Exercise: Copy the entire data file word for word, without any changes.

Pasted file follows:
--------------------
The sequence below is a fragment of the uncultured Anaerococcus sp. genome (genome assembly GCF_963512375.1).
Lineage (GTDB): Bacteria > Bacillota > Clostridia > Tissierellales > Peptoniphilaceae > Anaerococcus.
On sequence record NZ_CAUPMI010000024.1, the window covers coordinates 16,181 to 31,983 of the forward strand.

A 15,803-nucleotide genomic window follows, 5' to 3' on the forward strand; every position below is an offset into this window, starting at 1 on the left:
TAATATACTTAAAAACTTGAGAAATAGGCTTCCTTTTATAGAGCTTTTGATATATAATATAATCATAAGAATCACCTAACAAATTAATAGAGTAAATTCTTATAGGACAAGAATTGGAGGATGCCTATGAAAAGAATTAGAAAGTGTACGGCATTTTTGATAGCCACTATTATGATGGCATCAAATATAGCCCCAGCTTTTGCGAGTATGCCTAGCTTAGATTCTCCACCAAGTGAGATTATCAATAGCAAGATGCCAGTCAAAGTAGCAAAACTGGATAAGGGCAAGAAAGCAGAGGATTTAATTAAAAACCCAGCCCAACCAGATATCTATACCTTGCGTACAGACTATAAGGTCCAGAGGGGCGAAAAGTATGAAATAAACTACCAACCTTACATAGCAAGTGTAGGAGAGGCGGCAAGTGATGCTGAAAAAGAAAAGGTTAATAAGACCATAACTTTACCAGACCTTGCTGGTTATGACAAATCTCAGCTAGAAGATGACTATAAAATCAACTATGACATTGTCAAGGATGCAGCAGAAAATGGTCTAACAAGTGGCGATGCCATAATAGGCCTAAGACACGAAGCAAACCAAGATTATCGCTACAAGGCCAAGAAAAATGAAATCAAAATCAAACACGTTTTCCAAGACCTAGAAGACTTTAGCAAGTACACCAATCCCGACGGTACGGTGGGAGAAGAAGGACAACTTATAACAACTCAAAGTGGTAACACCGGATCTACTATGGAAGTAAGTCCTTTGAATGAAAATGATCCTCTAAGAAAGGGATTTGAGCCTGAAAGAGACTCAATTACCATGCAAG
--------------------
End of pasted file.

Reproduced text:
The sequence below is a fragment of the uncultured Anaerococcus sp. genome (genome assembly GCF_963512375.1).
Lineage (GTDB): Bacteria > Bacillota > Clostridia > Tissierellales > Peptoniphilaceae > Anaerococcus.
On sequence record NZ_CAUPMI010000024.1, the window covers coordinates 16,181 to 31,983 of the forward strand.

A 15,803-nucleotide genomic window follows, 5' to 3' on the forward strand; every position below is an offset into this window, starting at 1 on the left:
TAATATACTTAAAAACTTGAGAAATAGGCTTCCTTTTATAGAGCTTTTGATATATAATATAATCATAAGAATCACCTAACAAATTAATAGAGTAAATTCTTATAGGACAAGAATTGGAGGATGCCTATGAAAAGAATTAGAAAGTGTACGGCATTTTTGATAGCCACTATTATGATGGCATCAAATATAGCCCCAGCTTTTGCGAGTATGCCTAGCTTAGATTCTCCACCAAGTGAGATTATCAATAGCAAGATGCCAGTCAAAGTAGCAAAACTGGATAAGGGCAAGAAAGCAGAGGATTTAATTAAAAACCCAGCCCAACCAGATATCTATACCTTGCGTACAGACTATAAGGTCCAGAGGGGCGAAAAGTATGAAATAAACTACCAACCTTACATAGCAAGTGTAGGAGAGGCGGCAAGTGATGCTGAAAAAGAAAAGGTTAATAAGACCATAACTTTACCAGACCTTGCTGGTTATGACAAATCTCAGCTAGAAGATGACTATAAAATCAACTATGACATTGTCAAGGATGCAGCAGAAAATGGTCTAACAAGTGGCGATGCCATAATAGGCCTAAGACACGAAGCAAACCAAGATTATCGCTACAAGGCCAAGAAAAATGAAATCAAAATCAAACACGTTTTCCAAGACCTAGAAGACTTTAGCAAGTACACCAATCCCGACGGTACGGTGGGAGAAGAAGGACAACTTATAACAACTCAAAGTGGTAACACCGGATCTACTATGGAAGTAAGTCCTTTGAATGAAAATGATCCTCTAAGAAAGGGATTTGAGCCTGAAAGAGACTCAATTACCATGCAAG